The Indian Space Research Organsiation (Isro) will carry out a launch rehearsal of the Mars mission on Thursday, where conditions like that of the actual launch will be simulated, Isro chairman Dr K Radhakrishnan has said.
The launch is slated for November 5 at 1438 hours. There is only a five minute launch window on this day.
"During the rehearsal, the mobile service tower that is surrounding the spacecraft will move back by 150 mts just like it is do on the actual launch date on November 5. There will be checking at different stage and the health of the entire system will be closely monitored."
After the launch rehearsal, the countdown will begin on November 3 at 6.08am.
"The total countdown time is 56.30 hours. As compared to the previous flights the flight duration this time will be more around 43 minutes. Generally on an average the flight duration is around 20 mts. This has been necessitated because of the long coasting before the ignition of the PS4 stage."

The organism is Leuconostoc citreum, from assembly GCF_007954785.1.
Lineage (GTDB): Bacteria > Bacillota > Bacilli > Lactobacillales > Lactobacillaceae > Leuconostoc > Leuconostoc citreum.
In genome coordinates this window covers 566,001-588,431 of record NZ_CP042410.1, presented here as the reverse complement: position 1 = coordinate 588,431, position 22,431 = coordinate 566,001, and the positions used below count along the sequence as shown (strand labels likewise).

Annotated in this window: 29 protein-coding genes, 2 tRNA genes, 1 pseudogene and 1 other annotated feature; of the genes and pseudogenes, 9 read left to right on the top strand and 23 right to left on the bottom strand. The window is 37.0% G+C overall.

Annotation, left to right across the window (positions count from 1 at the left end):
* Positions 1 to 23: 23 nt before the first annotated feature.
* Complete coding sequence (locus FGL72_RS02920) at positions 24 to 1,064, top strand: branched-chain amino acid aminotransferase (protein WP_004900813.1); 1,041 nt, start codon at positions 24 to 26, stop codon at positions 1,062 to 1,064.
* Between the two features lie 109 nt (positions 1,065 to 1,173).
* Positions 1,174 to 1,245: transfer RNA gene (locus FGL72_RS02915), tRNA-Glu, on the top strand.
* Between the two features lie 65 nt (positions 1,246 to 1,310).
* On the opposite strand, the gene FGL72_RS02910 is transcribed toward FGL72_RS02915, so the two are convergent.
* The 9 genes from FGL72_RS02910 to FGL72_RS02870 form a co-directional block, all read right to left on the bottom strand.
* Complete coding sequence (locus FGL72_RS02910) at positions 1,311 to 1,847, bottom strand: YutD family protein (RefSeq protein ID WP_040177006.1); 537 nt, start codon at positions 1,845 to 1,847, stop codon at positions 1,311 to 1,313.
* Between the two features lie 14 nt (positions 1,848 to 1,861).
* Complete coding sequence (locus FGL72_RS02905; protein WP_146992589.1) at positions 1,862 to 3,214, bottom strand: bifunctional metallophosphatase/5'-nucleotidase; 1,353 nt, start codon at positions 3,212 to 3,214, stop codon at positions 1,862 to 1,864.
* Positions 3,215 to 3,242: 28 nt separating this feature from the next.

On November 6, after the launch the scientists will do a rehearsal of the first orbit raising operation.
Finally on November 7, the first orbit raising will be done and the apogee (the point in the orbit of an object that is at the greatest distance from the center of the earth) will be raised to 28,790 km.
After a series of orbit raising operations, the next critical event, he said would be at 12:42am on December 1, 2013 when after the Trans Maritan injection, the orbiter will move from the earth's orbit to the orbit of Mars.
"After moving out of the earth's sphere of influence the spacecraft will be in an elliptical interplanetary cruise trajectory around the sun for the planned transfer time after which it has its rendezvous with Mars. This will happen on September 24, 2014. Once this is successfully done, we will do our scientific experiments."
This will be the 25th launch of PSLV and all efforts would be made to minimize the energy transfer.
Maintaining that Isro was not in a race with China or any other country in space programme he said: "Each country has its own priorities. We are focused more on space application."
Out of the 51 mission to Mars, across the world, only 21 have been successful.
Failures were mainly due to problems during launch, propulsion problems and even communication failures.